Fellow fans of The Office television show are sharing a moment of sadness this morning. Last night was the series finale of the documentary-style comedy show that exposed the silly side of the workplace for nine years. For me, the show coincided almost perfectly with my move from Australia back to America and my own journey of joining an American workplace, and then leaving to become my own boss around the time that one of the main characters in the show (Jim) first did the same.
But the real star of the show left last year – a lovably lonely character named Michael Scott played by Steve Carrell. Over the years, his character illustrated the highs and lows of having a grown child for a boss. In a signature moment early in the series, Michael Scott is asked by the documentary crew about his philosophy of leadership. Would you rather be feared or loved, they ask. After thinking for a moment, he responds: “Easy, both. I want people to be afraid … of how much they love me.” That was The Office.
A little off center, always entertaining, and routinely smarter about offering sage business advice than anyone usually appreciated.
So to celebrate the show, here are five of the most unforgettable marketing, leadership and business lessons I will remember from Michael Scott and the cast of The Office:
1. Vulnerability Builds Trust.
The moments in the show when you see a glimpse of the real sad personality of Michael Scott are the moment when the audience (and the other characters in the show) connect with him. They trust him because it is easy to see what he feels in his heart. Of course, his character is an exaggeration of this type of personality … but the lesson in it is a powerful one for building trust. The less guarded we can be, the more likely someone will see our real personalities and trust us more as a result.
2. The Boss Isn’t Always The Leader.
Though the boss at The Office changed several times throughout the show, it was always clear that the heart of The Office was the character of Jim, played by John Krasinski. He created the memorable pranks that became the signature opening segments for every episode. He organizes the “Office Olympics.” And when he leaves, there is a real void in The Office unlike at any other moment. In real life, there are people like Jim who form the heart of a corporate culture. Often, they are not the boss. But identifying them is always critical to retain (or change) an office culture.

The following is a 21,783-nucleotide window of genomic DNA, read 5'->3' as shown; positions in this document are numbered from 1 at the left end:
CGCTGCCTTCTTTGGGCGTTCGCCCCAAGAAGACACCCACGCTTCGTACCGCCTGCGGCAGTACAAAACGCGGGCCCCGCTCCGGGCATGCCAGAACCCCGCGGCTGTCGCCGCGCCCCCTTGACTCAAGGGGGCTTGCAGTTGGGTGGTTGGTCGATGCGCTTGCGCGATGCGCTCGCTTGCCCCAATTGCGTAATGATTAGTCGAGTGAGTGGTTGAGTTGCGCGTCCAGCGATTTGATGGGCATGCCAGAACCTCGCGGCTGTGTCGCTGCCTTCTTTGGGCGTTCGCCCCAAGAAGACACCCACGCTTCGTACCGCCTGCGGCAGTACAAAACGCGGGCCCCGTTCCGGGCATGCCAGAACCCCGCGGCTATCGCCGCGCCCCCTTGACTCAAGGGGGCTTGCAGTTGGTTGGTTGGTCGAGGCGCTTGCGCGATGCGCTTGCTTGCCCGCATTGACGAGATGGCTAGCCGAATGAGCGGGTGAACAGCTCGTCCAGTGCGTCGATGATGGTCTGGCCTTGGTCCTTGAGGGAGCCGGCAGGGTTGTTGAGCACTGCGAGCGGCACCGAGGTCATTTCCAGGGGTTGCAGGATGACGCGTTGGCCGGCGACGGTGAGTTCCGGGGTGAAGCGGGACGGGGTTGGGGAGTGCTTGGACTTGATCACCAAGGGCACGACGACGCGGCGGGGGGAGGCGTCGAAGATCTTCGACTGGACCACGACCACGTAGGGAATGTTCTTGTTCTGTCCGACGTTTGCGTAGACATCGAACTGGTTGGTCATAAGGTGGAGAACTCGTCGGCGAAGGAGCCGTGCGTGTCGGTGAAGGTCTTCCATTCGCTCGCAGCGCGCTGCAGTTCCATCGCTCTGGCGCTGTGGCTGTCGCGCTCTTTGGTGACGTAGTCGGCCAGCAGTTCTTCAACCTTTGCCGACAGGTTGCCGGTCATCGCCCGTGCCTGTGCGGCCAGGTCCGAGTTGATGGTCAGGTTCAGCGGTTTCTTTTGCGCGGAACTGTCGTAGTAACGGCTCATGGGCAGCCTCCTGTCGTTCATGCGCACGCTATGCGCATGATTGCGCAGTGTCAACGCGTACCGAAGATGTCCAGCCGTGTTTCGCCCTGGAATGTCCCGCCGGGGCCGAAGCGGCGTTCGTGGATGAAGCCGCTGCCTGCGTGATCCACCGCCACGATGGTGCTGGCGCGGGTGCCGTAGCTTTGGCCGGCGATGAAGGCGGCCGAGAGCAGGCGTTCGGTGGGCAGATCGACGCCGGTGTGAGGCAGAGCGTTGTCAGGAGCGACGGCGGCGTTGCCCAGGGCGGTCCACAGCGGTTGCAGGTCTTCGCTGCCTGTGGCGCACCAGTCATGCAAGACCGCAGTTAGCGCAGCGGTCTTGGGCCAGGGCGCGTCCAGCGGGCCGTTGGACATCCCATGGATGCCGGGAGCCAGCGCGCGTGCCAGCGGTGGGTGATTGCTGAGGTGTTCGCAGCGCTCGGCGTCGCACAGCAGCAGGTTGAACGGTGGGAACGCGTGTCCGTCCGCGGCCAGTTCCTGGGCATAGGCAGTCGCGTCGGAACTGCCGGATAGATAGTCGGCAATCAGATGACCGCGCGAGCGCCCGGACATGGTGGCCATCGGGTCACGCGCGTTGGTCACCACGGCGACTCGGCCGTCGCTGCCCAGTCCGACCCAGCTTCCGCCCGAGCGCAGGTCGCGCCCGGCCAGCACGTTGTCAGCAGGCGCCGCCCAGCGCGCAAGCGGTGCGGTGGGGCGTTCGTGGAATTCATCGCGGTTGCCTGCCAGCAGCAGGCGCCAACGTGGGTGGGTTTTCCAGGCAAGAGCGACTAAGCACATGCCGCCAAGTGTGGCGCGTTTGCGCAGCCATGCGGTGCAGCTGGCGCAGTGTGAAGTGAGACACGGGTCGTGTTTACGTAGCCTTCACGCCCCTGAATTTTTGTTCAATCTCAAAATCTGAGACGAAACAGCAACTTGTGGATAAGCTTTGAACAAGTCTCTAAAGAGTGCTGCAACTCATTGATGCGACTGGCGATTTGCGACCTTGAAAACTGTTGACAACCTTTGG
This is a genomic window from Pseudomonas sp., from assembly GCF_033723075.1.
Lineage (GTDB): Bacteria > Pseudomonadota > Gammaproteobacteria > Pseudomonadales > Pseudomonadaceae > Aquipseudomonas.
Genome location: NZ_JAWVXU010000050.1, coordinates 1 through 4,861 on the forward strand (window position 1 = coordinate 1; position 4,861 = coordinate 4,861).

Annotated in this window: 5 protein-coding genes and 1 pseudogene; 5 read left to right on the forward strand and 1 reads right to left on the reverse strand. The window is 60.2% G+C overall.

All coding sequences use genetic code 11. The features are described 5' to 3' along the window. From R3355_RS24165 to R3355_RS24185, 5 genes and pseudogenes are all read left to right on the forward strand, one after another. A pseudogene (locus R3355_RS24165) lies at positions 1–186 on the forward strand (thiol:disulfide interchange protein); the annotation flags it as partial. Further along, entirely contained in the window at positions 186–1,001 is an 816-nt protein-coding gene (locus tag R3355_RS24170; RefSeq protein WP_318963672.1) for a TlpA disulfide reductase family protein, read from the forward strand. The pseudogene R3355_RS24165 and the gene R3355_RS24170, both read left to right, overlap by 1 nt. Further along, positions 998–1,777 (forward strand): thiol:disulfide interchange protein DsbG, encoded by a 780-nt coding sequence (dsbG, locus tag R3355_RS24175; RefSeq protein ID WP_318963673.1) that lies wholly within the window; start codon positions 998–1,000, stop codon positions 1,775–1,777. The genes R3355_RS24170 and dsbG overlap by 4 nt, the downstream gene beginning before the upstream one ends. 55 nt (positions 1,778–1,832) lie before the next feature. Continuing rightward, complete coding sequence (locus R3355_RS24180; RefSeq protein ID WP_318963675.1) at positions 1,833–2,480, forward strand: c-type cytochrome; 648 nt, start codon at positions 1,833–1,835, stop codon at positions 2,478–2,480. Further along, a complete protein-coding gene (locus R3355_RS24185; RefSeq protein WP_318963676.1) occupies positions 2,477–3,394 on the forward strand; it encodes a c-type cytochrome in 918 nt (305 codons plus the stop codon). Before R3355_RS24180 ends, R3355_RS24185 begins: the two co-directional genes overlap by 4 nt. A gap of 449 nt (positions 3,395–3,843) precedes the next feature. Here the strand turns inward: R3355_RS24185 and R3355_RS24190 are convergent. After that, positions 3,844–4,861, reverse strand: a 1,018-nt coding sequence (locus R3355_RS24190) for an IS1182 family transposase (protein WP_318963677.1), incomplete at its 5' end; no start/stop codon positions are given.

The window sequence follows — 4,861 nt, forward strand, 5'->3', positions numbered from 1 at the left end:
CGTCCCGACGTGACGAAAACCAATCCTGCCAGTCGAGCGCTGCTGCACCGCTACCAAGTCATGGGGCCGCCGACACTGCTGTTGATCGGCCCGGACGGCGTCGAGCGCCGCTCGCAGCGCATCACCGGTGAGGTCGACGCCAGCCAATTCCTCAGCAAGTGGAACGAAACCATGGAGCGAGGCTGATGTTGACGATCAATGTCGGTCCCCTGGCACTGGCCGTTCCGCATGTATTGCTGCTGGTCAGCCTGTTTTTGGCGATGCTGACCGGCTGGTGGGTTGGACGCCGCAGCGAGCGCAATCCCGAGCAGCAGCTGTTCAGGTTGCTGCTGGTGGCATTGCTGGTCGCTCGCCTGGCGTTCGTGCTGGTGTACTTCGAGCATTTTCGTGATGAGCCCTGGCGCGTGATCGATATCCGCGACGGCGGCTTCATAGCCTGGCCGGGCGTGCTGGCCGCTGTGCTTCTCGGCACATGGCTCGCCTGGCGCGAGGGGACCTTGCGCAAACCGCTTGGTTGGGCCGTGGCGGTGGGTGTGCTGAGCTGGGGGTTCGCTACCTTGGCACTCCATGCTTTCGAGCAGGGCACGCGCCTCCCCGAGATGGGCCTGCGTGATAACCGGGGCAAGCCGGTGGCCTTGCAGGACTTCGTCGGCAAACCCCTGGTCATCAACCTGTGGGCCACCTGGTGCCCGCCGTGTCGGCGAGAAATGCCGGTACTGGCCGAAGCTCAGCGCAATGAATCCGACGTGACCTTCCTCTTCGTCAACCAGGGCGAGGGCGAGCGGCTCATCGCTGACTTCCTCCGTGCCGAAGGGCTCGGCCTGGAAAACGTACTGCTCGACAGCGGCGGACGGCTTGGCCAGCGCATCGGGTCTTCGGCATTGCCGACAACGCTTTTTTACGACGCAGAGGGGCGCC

3. Love What You Sell.
The character of Dwight, played by Rainn Wilson is unapolegetically an enthusiast for paper. He loves to sell it and knows all about it. At one point, when his character looks for another job – he considers “Scranton Breadworks.” His rationale? “Bread is the paper of the food industry. You write your sandwich on it.” Of course his love of paper is over the top, and a little unbelievable … but in the show he also routinely wins any competition for top salesman. His passion shows results – and that happens in real life as well.
4. Flip The Camera.
In later seasons, the audience starts to get a chance to go behind the scenes of the documentary. We see the sound guys and camera guys filming. We go behind the scenes, and the show becomes more real as a result. In companies, this can have the same effect. Though brands are often reluctant to turn the camera around, sharing some “making of” style content and taking people behind the scenes of what you do can pay off highly in terms of building more understanding for what you do.
5. Don’t Overestimate Technology.
One of the most entertaining storylines in the show for anyone who works with digital technology or online marketing has to be the way that the show continually pokes fun at the out of touch technogeek who embraces the tools “of the future” without regard for how silly or wrong they may be. The ecommerce initiative for the paper company fails miserably – because it fails to make life easier for the sales people. Dwight introduces his avatar in Second Life and reminds Jim that “Second life is not a game. It is a multi-user virtual environment. It doesn’t have points or scores; it doesn’t have winners or losers.” To which Jim perfectly responds, “oh it has losers.”
And that may be the perfect moment to capture what made The Office so funny in the first place. It was one of those rare shows, like Seinfeld, that had the ability to take the things around us and shine a much needed spotlight on the hidden humor we might otherwise have missed. And sometimes the lessons are so profound we can only remember them through humor. As Michael Scott so memorably said, “Sometimes you have to take a break from being the kind of boss that’s always trying to teach people things. Sometimes you just have to be the boss of dancing.”